Di kliatshe, a novella published in 1873 by Sholem Yankev Abramovitsh, has been credited as one of the first literary works to register the failure of the Haskalah to achieve Jewish integration into Russian society. However, analysis of the literary and historical contexts in which this work emerged shows how Di kliatshe also engaged in a subtle literary dialogue with non-Jewish authors in order to promote a radical ethical position on the question of human and animal suffering. The awareness of a dimension of suffering in which Jews and animals are equivalent provides an alternative account to the conventional debate on the Jewish Question. Instead of a formal affirmation of universal human rights, in Abramovitsh's work the relation to questions of Jewish identity remains informal and marked by attentiveness to the dehumanized aspects of Jewish existence.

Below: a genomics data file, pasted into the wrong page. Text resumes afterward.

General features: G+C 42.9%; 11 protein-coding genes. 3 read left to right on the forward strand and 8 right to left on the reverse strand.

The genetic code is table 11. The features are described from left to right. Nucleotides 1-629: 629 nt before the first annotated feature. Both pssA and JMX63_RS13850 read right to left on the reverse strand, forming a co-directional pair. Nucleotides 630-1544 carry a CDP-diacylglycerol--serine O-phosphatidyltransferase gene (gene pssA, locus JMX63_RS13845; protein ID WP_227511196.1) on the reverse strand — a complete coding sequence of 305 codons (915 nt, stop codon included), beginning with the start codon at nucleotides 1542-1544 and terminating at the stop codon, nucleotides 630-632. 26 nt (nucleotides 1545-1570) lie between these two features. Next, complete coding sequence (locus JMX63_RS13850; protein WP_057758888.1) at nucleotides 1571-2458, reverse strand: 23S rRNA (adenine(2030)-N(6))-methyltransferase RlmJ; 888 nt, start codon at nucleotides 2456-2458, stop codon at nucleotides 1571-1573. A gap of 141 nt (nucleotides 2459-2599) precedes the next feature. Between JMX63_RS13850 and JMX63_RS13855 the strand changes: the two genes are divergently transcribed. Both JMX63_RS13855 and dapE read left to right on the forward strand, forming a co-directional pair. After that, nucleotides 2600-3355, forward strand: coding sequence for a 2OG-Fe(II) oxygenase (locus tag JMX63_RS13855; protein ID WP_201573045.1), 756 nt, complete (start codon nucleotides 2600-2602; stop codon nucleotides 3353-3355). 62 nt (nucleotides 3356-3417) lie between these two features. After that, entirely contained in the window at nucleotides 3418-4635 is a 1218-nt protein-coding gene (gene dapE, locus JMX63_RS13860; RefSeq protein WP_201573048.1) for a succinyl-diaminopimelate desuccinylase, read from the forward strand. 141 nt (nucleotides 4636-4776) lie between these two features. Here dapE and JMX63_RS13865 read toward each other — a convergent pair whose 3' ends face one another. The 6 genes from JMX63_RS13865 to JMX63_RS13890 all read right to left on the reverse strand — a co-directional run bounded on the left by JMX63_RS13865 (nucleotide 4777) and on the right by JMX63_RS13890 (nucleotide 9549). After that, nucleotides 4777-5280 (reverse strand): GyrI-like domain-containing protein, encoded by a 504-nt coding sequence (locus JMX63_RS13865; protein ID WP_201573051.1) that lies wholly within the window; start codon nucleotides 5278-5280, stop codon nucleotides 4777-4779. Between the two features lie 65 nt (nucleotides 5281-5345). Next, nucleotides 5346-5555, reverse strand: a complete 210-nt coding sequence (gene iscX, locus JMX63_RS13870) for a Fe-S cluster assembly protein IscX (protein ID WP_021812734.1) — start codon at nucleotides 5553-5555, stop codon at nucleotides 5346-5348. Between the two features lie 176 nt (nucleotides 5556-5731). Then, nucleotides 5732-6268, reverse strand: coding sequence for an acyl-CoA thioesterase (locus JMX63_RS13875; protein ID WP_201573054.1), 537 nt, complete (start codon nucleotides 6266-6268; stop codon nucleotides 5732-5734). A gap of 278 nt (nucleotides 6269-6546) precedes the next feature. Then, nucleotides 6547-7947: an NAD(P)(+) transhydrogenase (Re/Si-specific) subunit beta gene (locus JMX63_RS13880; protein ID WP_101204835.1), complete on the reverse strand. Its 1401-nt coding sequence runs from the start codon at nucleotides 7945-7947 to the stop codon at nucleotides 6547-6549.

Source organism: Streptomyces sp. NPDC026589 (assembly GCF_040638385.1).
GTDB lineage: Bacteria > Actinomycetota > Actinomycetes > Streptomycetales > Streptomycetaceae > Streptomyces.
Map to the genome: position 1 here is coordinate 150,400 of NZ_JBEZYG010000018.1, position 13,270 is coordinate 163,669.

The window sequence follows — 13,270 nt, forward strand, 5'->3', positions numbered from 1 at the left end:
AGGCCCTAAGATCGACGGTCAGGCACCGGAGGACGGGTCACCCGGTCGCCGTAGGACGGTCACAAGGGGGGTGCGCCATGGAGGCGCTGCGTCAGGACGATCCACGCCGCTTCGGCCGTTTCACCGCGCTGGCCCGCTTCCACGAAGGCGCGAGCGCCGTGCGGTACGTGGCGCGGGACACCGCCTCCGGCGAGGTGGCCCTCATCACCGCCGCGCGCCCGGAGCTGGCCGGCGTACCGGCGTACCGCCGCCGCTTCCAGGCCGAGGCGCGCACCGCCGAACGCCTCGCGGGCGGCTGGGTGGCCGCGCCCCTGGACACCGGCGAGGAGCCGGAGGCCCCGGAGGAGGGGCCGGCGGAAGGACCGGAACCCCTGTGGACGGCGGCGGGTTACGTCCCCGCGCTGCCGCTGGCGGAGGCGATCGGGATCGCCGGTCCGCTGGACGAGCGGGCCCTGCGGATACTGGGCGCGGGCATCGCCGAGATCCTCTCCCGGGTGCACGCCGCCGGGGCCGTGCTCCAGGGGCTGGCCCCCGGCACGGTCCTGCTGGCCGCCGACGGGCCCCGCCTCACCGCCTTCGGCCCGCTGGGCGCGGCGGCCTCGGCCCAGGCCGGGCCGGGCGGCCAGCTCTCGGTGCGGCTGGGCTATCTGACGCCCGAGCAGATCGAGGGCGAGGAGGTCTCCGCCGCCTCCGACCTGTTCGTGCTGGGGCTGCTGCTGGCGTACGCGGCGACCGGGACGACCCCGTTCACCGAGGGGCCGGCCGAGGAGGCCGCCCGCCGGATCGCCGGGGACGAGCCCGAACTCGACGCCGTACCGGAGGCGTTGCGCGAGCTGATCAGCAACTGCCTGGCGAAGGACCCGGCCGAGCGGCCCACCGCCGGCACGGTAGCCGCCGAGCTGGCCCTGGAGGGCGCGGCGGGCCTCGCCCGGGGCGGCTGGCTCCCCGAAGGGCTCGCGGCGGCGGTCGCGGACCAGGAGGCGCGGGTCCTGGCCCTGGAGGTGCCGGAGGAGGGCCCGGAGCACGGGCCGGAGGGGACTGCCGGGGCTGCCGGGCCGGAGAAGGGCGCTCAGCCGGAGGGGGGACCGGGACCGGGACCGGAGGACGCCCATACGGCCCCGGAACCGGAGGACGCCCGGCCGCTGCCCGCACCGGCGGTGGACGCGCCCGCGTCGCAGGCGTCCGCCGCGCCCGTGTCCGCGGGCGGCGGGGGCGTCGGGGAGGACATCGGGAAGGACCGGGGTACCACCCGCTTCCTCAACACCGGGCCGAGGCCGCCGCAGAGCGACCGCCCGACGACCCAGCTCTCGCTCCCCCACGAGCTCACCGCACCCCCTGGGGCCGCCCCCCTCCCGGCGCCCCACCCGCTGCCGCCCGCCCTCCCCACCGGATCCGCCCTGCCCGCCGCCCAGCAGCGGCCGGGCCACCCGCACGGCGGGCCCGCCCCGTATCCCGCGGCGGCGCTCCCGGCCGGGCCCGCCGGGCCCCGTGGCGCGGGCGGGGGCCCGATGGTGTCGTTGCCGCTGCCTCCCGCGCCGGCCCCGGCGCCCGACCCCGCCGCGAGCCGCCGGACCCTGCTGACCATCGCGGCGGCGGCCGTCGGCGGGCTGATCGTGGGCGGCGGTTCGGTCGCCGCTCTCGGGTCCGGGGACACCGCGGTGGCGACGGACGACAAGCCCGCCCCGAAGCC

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pp. 24-47
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